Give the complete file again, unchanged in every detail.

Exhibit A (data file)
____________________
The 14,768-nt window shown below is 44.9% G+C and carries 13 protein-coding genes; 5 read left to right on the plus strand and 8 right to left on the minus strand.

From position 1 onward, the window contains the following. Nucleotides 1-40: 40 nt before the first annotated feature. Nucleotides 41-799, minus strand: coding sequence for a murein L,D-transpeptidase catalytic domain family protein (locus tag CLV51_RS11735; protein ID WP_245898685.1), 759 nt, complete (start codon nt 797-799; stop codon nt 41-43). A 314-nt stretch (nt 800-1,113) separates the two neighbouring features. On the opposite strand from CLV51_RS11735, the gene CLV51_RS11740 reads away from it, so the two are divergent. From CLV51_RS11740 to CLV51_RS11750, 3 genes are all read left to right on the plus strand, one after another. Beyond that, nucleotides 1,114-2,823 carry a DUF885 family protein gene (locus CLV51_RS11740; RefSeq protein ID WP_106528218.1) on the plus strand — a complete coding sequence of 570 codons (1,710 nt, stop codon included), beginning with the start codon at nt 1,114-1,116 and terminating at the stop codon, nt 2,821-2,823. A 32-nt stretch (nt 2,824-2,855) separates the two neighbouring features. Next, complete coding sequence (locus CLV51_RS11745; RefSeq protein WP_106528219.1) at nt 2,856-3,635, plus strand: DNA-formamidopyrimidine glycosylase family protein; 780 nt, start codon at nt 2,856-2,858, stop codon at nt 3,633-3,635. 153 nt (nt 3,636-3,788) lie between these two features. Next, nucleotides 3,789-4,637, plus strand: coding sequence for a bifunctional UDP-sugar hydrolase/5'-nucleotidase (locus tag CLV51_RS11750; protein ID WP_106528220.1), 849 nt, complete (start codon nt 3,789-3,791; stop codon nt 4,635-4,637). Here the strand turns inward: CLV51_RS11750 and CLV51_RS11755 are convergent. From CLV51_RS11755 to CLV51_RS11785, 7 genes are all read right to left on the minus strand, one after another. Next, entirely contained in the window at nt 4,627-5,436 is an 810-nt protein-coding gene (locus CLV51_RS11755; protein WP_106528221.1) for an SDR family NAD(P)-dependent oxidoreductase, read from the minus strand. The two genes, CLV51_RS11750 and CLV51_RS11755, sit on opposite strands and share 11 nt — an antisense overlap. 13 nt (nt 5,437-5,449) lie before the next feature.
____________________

The 14,768-nt window shown below is 44.9% G+C and carries 13 protein-coding genes; 5 read left to right on the plus strand and 8 right to left on the minus strand.

From position 1 onward, the window contains the following. Nucleotides 1-40: 40 nt before the first annotated feature. Nucleotides 41-799, minus strand: coding sequence for a murein L,D-transpeptidase catalytic domain family protein (locus tag CLV51_RS11735; protein ID WP_245898685.1), 759 nt, complete (start codon nt 797-799; stop codon nt 41-43). A 314-nt stretch (nt 800-1,113) separates the two neighbouring features. On the opposite strand from CLV51_RS11735, the gene CLV51_RS11740 reads away from it, so the two are divergent. From CLV51_RS11740 to CLV51_RS11750, 3 genes are all read left to right on the plus strand, one after another. Beyond that, nucleotides 1,114-2,823 carry a DUF885 family protein gene (locus CLV51_RS11740; RefSeq protein ID WP_106528218.1) on the plus strand — a complete coding sequence of 570 codons (1,710 nt, stop codon included), beginning with the start codon at nt 1,114-1,116 and terminating at the stop codon, nt 2,821-2,823. A 32-nt stretch (nt 2,824-2,855) separates the two neighbouring features. Next, complete coding sequence (locus CLV51_RS11745; RefSeq protein WP_106528219.1) at nt 2,856-3,635, plus strand: DNA-formamidopyrimidine glycosylase family protein; 780 nt, start codon at nt 2,856-2,858, stop codon at nt 3,633-3,635. 153 nt (nt 3,636-3,788) lie between these two features. Next, nucleotides 3,789-4,637, plus strand: coding sequence for a bifunctional UDP-sugar hydrolase/5'-nucleotidase (locus tag CLV51_RS11750; protein ID WP_106528220.1), 849 nt, complete (start codon nt 3,789-3,791; stop codon nt 4,635-4,637). Here the strand turns inward: CLV51_RS11750 and CLV51_RS11755 are convergent. From CLV51_RS11755 to CLV51_RS11785, 7 genes are all read right to left on the minus strand, one after another. Next, entirely contained in the window at nt 4,627-5,436 is an 810-nt protein-coding gene (locus CLV51_RS11755; protein WP_106528221.1) for an SDR family NAD(P)-dependent oxidoreductase, read from the minus strand. The two genes, CLV51_RS11750 and CLV51_RS11755, sit on opposite strands and share 11 nt — an antisense overlap. 13 nt (nt 5,437-5,449) lie before the next feature.